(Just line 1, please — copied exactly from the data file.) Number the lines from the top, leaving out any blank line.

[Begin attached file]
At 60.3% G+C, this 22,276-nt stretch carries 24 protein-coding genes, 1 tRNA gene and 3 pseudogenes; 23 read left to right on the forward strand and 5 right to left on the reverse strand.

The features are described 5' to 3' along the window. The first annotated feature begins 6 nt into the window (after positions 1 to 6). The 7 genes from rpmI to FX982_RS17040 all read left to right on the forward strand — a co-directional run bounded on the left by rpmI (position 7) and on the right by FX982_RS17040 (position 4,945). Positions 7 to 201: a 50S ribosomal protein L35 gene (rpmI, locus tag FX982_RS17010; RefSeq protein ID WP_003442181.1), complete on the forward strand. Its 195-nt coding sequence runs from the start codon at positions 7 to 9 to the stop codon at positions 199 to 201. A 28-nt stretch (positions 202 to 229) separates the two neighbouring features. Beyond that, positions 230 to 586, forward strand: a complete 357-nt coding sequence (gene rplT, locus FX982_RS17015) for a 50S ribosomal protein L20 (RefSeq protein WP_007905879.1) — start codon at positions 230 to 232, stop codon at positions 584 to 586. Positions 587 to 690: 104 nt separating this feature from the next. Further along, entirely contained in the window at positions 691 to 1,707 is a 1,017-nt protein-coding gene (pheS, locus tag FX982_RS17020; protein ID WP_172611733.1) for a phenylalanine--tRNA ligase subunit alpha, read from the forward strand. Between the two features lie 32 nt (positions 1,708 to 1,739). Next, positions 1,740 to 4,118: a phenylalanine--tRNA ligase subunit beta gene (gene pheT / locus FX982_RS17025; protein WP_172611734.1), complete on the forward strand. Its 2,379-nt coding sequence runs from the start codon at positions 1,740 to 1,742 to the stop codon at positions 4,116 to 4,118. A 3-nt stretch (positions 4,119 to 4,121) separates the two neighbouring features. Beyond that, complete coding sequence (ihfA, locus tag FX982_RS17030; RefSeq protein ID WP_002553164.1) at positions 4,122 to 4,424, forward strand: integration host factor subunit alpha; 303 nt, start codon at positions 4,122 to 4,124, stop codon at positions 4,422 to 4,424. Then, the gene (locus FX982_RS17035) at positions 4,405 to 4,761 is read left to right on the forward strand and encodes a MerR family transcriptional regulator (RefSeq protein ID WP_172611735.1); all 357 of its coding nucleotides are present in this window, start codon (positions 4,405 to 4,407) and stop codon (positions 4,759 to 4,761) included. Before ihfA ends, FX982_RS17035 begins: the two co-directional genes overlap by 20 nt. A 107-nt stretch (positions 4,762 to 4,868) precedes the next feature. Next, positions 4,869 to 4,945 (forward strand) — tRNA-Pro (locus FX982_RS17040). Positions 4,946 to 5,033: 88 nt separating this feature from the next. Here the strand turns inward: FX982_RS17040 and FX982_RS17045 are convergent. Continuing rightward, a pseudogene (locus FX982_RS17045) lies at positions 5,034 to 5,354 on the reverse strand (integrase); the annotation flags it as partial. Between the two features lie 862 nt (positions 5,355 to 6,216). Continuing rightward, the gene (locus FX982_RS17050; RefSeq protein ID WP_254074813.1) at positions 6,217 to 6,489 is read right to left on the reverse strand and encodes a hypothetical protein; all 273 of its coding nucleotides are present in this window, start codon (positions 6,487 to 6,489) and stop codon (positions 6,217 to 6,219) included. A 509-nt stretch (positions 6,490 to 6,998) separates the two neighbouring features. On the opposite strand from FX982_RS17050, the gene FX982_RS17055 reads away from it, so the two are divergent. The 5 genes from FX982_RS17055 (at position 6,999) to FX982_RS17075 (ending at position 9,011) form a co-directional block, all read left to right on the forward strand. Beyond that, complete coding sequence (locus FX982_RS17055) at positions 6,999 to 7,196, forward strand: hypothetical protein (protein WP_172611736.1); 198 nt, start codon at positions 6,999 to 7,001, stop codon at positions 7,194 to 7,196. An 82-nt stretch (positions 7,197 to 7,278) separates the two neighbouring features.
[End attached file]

At 60.3% G+C, this 22,276-nt stretch carries 24 protein-coding genes, 1 tRNA gene and 3 pseudogenes; 23 read left to right on the forward strand and 5 right to left on the reverse strand.